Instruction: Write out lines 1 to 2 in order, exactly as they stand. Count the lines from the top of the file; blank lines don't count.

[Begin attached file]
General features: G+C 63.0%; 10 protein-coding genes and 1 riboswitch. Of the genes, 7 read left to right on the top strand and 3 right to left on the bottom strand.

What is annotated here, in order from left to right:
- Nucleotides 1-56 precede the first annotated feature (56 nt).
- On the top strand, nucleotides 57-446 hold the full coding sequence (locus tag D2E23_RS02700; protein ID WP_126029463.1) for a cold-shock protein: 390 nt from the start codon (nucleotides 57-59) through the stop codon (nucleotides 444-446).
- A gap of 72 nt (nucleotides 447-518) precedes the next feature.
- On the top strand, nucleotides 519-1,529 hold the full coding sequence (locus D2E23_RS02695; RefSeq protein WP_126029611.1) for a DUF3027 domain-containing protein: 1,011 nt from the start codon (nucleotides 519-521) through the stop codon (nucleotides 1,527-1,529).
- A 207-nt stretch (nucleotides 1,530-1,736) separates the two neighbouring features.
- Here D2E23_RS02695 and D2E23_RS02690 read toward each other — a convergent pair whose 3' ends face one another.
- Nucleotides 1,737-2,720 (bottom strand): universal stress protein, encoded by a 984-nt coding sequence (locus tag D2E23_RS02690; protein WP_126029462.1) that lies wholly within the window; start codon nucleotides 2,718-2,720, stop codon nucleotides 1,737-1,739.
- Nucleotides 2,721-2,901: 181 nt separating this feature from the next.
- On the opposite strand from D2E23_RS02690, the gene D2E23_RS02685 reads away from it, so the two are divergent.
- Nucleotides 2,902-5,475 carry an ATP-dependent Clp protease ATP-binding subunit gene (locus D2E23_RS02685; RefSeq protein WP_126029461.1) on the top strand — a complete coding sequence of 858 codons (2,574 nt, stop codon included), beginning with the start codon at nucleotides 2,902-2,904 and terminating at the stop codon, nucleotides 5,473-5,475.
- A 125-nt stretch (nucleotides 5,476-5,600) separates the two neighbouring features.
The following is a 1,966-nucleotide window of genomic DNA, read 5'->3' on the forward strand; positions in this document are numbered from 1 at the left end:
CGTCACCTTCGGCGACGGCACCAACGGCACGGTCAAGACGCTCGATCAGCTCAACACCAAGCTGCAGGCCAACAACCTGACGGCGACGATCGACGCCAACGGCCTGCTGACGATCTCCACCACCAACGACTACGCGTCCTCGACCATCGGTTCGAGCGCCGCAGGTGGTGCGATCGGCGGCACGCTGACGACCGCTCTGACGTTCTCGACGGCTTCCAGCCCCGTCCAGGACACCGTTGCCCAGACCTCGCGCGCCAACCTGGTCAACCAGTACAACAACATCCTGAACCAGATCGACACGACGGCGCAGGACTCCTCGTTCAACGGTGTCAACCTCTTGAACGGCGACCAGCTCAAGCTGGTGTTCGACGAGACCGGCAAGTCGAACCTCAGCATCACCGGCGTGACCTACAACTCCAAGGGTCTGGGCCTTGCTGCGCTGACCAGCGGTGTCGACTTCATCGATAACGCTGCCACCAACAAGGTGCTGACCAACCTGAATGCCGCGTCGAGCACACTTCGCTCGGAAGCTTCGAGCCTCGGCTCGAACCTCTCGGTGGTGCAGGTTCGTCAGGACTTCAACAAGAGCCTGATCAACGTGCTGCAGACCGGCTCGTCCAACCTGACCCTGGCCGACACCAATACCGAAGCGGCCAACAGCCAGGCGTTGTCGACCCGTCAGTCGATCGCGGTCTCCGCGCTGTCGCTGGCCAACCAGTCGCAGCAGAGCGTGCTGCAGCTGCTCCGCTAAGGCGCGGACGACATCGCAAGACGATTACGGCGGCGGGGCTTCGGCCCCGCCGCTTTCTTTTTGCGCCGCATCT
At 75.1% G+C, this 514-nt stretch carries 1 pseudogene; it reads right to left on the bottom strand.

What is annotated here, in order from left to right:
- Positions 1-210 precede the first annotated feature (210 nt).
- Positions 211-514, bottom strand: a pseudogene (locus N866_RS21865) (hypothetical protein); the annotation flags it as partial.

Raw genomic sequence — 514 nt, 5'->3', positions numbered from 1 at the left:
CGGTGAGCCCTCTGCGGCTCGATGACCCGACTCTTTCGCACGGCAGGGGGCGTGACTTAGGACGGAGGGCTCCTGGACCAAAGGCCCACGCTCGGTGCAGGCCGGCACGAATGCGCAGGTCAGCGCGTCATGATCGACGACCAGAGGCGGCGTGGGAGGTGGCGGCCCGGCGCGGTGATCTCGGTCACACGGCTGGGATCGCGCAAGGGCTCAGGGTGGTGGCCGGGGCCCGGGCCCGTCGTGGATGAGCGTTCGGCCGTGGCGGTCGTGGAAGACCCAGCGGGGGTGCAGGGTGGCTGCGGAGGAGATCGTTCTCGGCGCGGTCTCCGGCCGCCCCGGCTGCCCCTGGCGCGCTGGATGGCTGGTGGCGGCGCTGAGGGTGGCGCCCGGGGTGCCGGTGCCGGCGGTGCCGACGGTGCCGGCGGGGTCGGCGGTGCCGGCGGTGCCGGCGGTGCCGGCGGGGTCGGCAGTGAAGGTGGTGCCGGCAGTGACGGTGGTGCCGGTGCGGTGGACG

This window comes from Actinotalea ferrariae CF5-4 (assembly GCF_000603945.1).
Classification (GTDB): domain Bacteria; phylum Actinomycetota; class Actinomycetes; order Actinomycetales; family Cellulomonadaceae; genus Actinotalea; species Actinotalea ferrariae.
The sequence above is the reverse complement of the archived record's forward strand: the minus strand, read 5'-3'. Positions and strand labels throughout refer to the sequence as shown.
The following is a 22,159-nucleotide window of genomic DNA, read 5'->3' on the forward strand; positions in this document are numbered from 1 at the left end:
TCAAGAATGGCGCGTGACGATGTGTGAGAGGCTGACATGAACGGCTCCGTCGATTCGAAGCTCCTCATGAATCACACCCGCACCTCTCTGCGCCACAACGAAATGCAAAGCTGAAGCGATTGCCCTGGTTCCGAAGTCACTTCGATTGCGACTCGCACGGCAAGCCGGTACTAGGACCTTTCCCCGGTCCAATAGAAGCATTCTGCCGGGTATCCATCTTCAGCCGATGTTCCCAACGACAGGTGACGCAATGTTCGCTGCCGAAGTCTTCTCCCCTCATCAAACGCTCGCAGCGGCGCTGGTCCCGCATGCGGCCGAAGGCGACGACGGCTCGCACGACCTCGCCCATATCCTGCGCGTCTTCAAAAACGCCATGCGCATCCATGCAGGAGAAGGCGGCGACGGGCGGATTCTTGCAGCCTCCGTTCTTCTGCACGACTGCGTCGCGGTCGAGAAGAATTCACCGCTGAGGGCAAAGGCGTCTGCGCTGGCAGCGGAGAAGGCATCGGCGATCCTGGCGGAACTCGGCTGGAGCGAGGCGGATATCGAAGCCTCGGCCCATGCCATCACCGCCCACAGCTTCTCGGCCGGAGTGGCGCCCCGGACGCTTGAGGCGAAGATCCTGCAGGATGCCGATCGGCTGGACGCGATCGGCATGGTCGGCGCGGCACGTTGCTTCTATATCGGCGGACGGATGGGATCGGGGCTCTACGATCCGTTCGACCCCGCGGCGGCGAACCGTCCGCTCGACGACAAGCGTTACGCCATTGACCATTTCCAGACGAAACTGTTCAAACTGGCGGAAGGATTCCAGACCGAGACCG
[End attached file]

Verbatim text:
General features: G+C 63.0%; 10 protein-coding genes and 1 riboswitch. Of the genes, 7 read left to right on the top strand and 3 right to left on the bottom strand.

What is annotated here, in order from left to right: